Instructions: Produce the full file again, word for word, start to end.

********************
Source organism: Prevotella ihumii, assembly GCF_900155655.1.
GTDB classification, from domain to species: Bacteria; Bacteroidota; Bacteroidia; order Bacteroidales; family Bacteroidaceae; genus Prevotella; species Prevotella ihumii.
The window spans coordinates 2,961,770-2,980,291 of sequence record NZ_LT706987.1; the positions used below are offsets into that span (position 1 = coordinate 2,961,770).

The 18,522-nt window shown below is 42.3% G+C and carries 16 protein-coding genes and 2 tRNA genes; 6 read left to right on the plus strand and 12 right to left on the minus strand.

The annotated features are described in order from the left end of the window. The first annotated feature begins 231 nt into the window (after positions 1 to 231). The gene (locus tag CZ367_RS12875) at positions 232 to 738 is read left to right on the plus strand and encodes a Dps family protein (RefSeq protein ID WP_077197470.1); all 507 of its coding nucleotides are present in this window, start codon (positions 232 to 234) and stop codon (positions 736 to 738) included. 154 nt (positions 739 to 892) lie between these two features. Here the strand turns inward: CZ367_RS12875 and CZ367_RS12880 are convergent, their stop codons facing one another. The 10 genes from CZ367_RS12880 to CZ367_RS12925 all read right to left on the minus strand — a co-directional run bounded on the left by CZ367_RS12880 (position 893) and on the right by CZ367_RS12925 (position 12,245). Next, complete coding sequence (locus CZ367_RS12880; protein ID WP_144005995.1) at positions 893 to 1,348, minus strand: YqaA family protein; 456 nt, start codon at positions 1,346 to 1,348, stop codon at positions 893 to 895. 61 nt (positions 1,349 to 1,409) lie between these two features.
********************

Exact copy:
Source organism: Prevotella ihumii, assembly GCF_900155655.1.
GTDB classification, from domain to species: Bacteria; Bacteroidota; Bacteroidia; order Bacteroidales; family Bacteroidaceae; genus Prevotella; species Prevotella ihumii.
The window spans coordinates 2,961,770-2,980,291 of sequence record NZ_LT706987.1; the positions used below are offsets into that span (position 1 = coordinate 2,961,770).

The 18,522-nt window shown below is 42.3% G+C and carries 16 protein-coding genes and 2 tRNA genes; 6 read left to right on the plus strand and 12 right to left on the minus strand.

The annotated features are described in order from the left end of the window. The first annotated feature begins 231 nt into the window (after positions 1 to 231). The gene (locus tag CZ367_RS12875) at positions 232 to 738 is read left to right on the plus strand and encodes a Dps family protein (RefSeq protein ID WP_077197470.1); all 507 of its coding nucleotides are present in this window, start codon (positions 232 to 234) and stop codon (positions 736 to 738) included. 154 nt (positions 739 to 892) lie between these two features. Here the strand turns inward: CZ367_RS12875 and CZ367_RS12880 are convergent, their stop codons facing one another. The 10 genes from CZ367_RS12880 to CZ367_RS12925 all read right to left on the minus strand — a co-directional run bounded on the left by CZ367_RS12880 (position 893) and on the right by CZ367_RS12925 (position 12,245). Next, complete coding sequence (locus CZ367_RS12880; protein ID WP_144005995.1) at positions 893 to 1,348, minus strand: YqaA family protein; 456 nt, start codon at positions 1,346 to 1,348, stop codon at positions 893 to 895. 61 nt (positions 1,349 to 1,409) lie between these two features.